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A case for SCR

By and |  October 9, 2013

As the industry shifts from Tier 4 Interim to Tier 4 Final, producers have decisions to make between SCR and EGR machines.

Tier 4 mandates are a hot topic of conversation everywhere, from equipment dealer halls to quarries and loading yards. There’s a lot of information to digest, but it’s important to know that, based on equipment type and style, there are different Tier 4 solutions for different machines.

Case Construction Equipment

It’s important to know that, based on equipment type and style, there are different Tier 4 solutions for different machines.

Most construction equipment manufacturers have focused on two options for Tier 4 Final solutions on heavy equipment. Both involve an exhaust treatment system. One is selective catalytic reduction (SCR). The other is cooled exhaust gas recirculation (EGR). Both reduce particulate matter and nitrogen oxides (NOx) emissions in keeping with Environmental Protection Agency (EPA) mandates. NOx is produced when the engine is at its hottest. Particulate matter is created when fuel is not burned during combustion – usually when the engine is cooler.

SCR reduces the formation of particulate matter in the combustion chamber and treats exhaust gases with diesel exhaust fluid (DEF) to eliminate pollutants. An engine that uses an SCR system is tuned for maximum efficiency. The higher combustion temperatures involved reduce particulate matter levels but increase NOx levels.

To address high NOx levels, the after-treatment-only system creates a chemical reaction by adding DEF. This transforms NOx into nitrogen and water, which occurs naturally in the atmosphere.

With a cooled EGR system, exhaust gases are cooled, blended with fresh air and returned to the engine. The process lowers combustion temperatures and dramatically reduces NOx. The cooler combustion temperature results in a higher particulate matter level, which is then reduced through the use of an after-treatment diesel particulate filter (DPF).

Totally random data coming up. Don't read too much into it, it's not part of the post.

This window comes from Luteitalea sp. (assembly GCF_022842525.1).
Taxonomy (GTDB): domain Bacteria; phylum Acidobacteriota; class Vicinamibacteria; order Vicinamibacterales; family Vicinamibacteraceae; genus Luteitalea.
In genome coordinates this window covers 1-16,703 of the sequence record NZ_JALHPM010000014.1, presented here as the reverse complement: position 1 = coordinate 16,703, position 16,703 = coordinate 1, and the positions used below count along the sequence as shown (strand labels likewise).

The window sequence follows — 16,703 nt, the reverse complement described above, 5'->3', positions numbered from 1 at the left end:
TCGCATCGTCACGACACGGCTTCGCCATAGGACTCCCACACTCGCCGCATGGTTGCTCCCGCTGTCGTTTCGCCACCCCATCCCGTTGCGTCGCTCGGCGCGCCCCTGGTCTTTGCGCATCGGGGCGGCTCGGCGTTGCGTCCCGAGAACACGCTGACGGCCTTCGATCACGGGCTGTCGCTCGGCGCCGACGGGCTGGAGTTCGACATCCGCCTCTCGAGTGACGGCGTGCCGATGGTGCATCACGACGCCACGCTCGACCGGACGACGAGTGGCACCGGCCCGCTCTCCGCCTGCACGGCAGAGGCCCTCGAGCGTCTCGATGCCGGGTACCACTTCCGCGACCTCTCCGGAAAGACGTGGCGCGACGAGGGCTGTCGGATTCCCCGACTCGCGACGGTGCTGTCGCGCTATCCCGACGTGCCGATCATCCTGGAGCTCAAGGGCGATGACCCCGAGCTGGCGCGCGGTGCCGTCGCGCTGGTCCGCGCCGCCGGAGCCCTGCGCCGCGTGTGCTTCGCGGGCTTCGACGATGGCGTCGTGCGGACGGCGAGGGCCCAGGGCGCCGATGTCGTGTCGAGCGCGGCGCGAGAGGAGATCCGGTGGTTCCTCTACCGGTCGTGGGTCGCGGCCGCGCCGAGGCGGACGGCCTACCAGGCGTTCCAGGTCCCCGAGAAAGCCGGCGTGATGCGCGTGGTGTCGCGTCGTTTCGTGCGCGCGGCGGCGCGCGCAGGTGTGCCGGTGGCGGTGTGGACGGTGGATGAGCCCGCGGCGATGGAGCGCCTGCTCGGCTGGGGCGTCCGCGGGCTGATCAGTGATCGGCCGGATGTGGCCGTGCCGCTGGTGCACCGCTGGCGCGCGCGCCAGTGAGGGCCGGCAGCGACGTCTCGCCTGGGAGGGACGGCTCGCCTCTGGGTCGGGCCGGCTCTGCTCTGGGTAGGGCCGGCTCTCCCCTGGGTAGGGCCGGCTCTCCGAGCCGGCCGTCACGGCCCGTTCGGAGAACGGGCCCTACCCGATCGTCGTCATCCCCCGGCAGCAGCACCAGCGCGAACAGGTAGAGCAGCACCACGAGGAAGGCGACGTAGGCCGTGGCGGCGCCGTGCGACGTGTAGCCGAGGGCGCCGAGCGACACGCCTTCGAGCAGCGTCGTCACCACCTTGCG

There are advantages to both SCR and CEGR, yet the benefits of one solution can outweigh the other based on the application of the machine – and how it affects overall productivity and profitability.

Application-specific demands

Most often, wheel loaders load trucks at the quarry face, feed a crusher or hopper, or load trucks in a loading yard. Wheel loaders also spend a considerable amount of time stockpiling materials. Machines can be equipped with a number of attachments that make moving material from one point to another quicker and more efficient.

A wheel loader, by its nature, produces inconsistent engine loads. In a common loading Y-cycle, for example, operators accelerate just after putting the wheel loader into a forward gear toward the pile. Then, operators decelerate just before reaching the pile. Operators then throttle up again to penetrate the pile and throttle back to complete the bucket fill. Later, operators put the machine in reverse and accelerate backward before decelerating prior to making a full stop.

At that point, operators adjust the bucket height, put the machine in forward and accelerate to reach the truck or hopper. Then, they decelerate again as it reaches that point. Again, operators throttle up to lift the load to the desired height and empty the bucket. Passes are kept short in order to conserve fuel and save time. Loaders may then idle as operators wait for the next truck to come into the loading zone.

This sequence is very similar in action to hopper loading, in which operators may also find themselves idling as they wait for the hopper load to process through before they can dump the next bucket.

Case Construction Equipment